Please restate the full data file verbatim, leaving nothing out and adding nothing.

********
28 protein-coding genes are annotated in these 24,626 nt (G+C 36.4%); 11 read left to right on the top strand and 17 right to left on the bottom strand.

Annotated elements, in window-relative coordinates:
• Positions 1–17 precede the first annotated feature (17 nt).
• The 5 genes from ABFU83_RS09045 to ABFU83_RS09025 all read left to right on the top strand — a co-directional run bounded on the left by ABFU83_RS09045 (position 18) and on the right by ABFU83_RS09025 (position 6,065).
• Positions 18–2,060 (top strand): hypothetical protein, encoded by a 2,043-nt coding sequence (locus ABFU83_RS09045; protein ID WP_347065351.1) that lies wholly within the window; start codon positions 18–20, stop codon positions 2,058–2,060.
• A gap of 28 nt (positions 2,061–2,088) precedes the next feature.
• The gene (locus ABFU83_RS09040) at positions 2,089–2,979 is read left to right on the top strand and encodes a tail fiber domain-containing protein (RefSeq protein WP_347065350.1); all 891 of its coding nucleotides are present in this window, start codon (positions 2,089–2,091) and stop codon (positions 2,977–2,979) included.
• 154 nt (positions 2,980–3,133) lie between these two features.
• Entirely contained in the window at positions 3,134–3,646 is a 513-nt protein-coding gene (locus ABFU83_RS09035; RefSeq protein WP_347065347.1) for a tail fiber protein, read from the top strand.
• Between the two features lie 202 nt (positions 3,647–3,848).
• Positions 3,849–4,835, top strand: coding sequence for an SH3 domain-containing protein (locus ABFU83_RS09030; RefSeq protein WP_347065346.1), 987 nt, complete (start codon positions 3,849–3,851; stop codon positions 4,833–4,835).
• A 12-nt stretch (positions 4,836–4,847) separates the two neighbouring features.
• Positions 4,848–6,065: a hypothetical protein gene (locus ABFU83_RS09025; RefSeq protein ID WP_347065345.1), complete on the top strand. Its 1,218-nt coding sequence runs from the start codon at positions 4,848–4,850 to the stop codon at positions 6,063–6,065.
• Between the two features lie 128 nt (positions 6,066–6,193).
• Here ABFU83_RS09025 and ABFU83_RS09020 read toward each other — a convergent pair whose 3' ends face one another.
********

28 protein-coding genes are annotated in these 24,626 nt (G+C 36.4%); 11 read left to right on the top strand and 17 right to left on the bottom strand.

Annotated elements, in window-relative coordinates:
• Positions 1–17 precede the first annotated feature (17 nt).
• The 5 genes from ABFU83_RS09045 to ABFU83_RS09025 all read left to right on the top strand — a co-directional run bounded on the left by ABFU83_RS09045 (position 18) and on the right by ABFU83_RS09025 (position 6,065).
• Positions 18–2,060 (top strand): hypothetical protein, encoded by a 2,043-nt coding sequence (locus ABFU83_RS09045; protein ID WP_347065351.1) that lies wholly within the window; start codon positions 18–20, stop codon positions 2,058–2,060.
• A gap of 28 nt (positions 2,061–2,088) precedes the next feature.
• The gene (locus ABFU83_RS09040) at positions 2,089–2,979 is read left to right on the top strand and encodes a tail fiber domain-containing protein (RefSeq protein WP_347065350.1); all 891 of its coding nucleotides are present in this window, start codon (positions 2,089–2,091) and stop codon (positions 2,977–2,979) included.
• 154 nt (positions 2,980–3,133) lie between these two features.
• Entirely contained in the window at positions 3,134–3,646 is a 513-nt protein-coding gene (locus ABFU83_RS09035; RefSeq protein WP_347065347.1) for a tail fiber protein, read from the top strand.
• Between the two features lie 202 nt (positions 3,647–3,848).
• Positions 3,849–4,835, top strand: coding sequence for an SH3 domain-containing protein (locus ABFU83_RS09030; RefSeq protein WP_347065346.1), 987 nt, complete (start codon positions 3,849–3,851; stop codon positions 4,833–4,835).
• A 12-nt stretch (positions 4,836–4,847) separates the two neighbouring features.
• Positions 4,848–6,065: a hypothetical protein gene (locus ABFU83_RS09025; RefSeq protein ID WP_347065345.1), complete on the top strand. Its 1,218-nt coding sequence runs from the start codon at positions 4,848–4,850 to the stop codon at positions 6,063–6,065.
• Between the two features lie 128 nt (positions 6,066–6,193).
• Here ABFU83_RS09025 and ABFU83_RS09020 read toward each other — a convergent pair whose 3' ends face one another.